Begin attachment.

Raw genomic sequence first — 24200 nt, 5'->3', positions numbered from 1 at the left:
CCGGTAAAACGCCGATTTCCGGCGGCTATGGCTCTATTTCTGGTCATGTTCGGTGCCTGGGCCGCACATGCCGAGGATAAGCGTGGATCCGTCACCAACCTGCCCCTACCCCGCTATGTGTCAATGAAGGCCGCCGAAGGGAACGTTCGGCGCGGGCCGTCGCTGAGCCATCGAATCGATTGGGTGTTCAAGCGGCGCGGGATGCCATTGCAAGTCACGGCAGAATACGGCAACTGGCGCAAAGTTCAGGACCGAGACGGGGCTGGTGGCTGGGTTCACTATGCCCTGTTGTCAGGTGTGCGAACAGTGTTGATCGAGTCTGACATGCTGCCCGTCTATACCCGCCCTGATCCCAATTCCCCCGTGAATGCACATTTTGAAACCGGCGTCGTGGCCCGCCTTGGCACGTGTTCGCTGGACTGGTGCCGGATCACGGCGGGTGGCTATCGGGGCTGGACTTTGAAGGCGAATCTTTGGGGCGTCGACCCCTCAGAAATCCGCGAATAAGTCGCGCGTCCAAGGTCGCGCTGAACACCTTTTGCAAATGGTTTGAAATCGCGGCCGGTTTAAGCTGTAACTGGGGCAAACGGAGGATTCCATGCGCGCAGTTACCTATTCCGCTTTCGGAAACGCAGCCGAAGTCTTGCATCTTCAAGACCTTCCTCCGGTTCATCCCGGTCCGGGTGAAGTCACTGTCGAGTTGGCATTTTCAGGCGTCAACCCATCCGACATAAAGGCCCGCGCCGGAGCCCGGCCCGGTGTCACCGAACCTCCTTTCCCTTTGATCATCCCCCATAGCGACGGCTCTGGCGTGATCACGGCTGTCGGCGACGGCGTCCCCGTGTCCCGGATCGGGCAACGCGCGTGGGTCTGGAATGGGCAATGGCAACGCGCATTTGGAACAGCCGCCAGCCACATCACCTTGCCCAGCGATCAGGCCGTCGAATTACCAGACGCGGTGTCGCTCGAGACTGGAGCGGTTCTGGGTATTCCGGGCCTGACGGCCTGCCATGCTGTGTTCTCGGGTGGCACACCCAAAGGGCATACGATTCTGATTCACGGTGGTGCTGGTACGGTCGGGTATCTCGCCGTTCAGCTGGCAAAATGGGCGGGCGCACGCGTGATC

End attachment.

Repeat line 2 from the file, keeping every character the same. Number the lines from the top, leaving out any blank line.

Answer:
CCGGTAAAACGCCGATTTCCGGCGGCTATGGCTCTATTTCTGGTCATGTTCGGTGCCTGGGCCGCACATGCCGAGGATAAGCGTGGATCCGTCACCAACCTGCCCCTACCCCGCTATGTGTCAATGAAGGCCGCCGAAGGGAACGTTCGGCGCGGGCCGTCGCTGAGCCATCGAATCGATTGGGTGTTCAAGCGGCGCGGGATGCCATTGCAAGTCACGGCAGAATACGGCAACTGGCGCAAAGTTCAGGACCGAGACGGGGCTGGTGGCTGGGTTCACTATGCCCTGTTGTCAGGTGTGCGAACAGTGTTGATCGAGTCTGACATGCTGCCCGTCTATACCCGCCCTGATCCCAATTCCCCCGTGAATGCACATTTTGAAACCGGCGTCGTGGCCCGCCTTGGCACGTGTTCGCTGGACTGGTGCCGGATCACGGCGGGTGGCTATCGGGGCTGGACTTTGAAGGCGAATCTTTGGGGCGTCGACCCCTCAGAAATCCGCGAATAAGTCGCGCGTCCAAGGTCGCGCTGAACACCTTTTGCAAATGGTTTGAAATCGCGGCCGGTTTAAGCTGTAACTGGGGCAAACGGAGGATTCCATGCGCGCAGTTACCTATTCCGCTTTCGGAAACGCAGCCGAAGTCTTGCATCTTCAAGACCTTCCTCCGGTTCATCCCGGTCCGGGTGAAGTCACTGTCGAGTTGGCATTTTCAGGCGTCAACCCATCCGACATAAAGGCCCGCGCCGGAGCCCGGCCCGGTGTCACCGAACCTCCTTTCCCTTTGATCATCCCCCATAGCGACGGCTCTGGCGTGATCACGGCTGTCGGCGACGGCGTCCCCGTGTCCCGGATCGGGCAACGCGCGTGGGTCTGGAATGGGCAATGGCAACGCGCATTTGGAACAGCCGCCAGCCACATCACCTTGCCCAGCGATCAGGCCGTCGAATTACCAGACGCGGTGTCGCTCGAGACTGGAGCGGTTCTGGGTATTCCGGGCCTGACGGCCTGCCATGCTGTGTTCTCGGGTGGCACACCCAAAGGGCATACGATTCTGATTCACGGTGGTGCTGGTACGGTCGGGTATCTCGCCGTTCAGCTGGCAAAATGGGCGGGCGCACGCGTGATC